Kathy Yaeji Lee quickly went from unknown DJ status to being a celebrated breakout artist three years ago thanks to her second EP for Godmode, and its throbbing club-friendly single “Raingurl”. Outside of the appropriately titled 2018 one-off single “One More” and a few remixes, she’s mostly kept quiet, having stepped back from an increasingly frantic pace she wasn’t comfortable with. Recently signed with respected indie label XL, she has finally returned with some new material of her own. Billed as a mixtape, What We Drew is the closest thing we have (for now, at least) to a proper debut, but it’s anything but disappointing.
She could have easily filled the space with the same reliable balmy deep-house of her previous releases, but instead Yaeji treats the mixtape format more like a crate-digging session, experimenting with and expanding on her sound rather than limiting herself. It’s adventurous and unexpected in places, and there’s a palpable joy in hearing her sounding free and confident as ever. The music remains indebted to hip hop and house music, but she merges it with elements of experimental pop and DIY electronic music to create something distinctly her own.
“Free Interlude” rattles with some of the hardest trap beats she’s ever laid down. A comparatively darker song about jealousy, it also happens to be one of the goofiest songs on here, courtesy of guest rapper Sweet Pea laying down lines like “I like pink / I like purple / You’re a Shirple,” and everyone’s voices processed to almost hilarious effects that give the impression of playing an old warped cassette tape. “In The Mirror” spends two minutes creating a gloomy uneasy build before bottoming out with a burst of some particularly nasty breakbeats that threaten to unravel everything.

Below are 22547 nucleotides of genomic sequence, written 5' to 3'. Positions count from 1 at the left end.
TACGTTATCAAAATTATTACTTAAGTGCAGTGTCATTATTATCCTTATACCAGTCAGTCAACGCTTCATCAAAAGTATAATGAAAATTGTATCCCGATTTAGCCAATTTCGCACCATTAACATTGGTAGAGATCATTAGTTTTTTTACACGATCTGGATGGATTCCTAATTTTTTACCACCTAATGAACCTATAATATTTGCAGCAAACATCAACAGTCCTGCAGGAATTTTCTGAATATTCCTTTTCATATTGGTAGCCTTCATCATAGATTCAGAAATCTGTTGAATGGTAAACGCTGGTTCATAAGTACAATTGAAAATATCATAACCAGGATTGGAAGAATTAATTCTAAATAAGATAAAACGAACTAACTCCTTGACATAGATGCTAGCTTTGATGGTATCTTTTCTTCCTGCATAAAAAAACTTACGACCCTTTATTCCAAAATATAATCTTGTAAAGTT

The tempos on What We Drew are dialed down compared to the previous two EPs. The songs are spacious and luxuriant and are layered with more intricate details, but the impact is no less immediate. “In Place” rumbles warmly with pools of deep bass, a fluttering hi-hat and Yaeji’s voice manipulated to sound alternately dreamy and possessed. The pulsating drum patterns on “The Thing” help turn Victoria Sin’s philosophical spoken-word piece into something weirdly hypnotic and danceable at the same time.
Having no specific theme in mind when she began writing, What We Drew has manifested as a work focused on friendship, family, gratitude, and support, which is reflected in the collaborative spirit of the project. Handling virtually all of the production herself, Yaeji turned to a handful of her friends to share vocal duties. Rather than leaving everything feeling – as is the case with most mixtapes with tons of features – What We Drew actually benefits from them, as her collaborators bring attention to her production rather than overwhelm it.
What’s more is Yaeji’s songwriting has taken a more personal tone here, trading off subjects of champagne, cars, and clubs from her EPs for topics closer to her heart. “When I Grow Up” confronts the difficulties of adulthood, while “Waking Up Down” – a song about depression – is a literal checklist of her daily routine that she somehow makes feel like small victories being won.
The one song that emphasizes the tape’s theme most though is “Money Can’t Buy”. “We’ll sit in a circle and look at each other / and reminisce how we got to meet each other / we’ll laugh with each other and show one another what it’s like to share love with each other,” she sings. It’s to her credit that she’s able to sing about something this pure and sincere and make it work. It’s ultimate proof that while her skills as a producer have obviously grown, so has her songwriting, which she is pushing into more intimate spaces without losing any of the playful catchiness that made it so fun to begin with.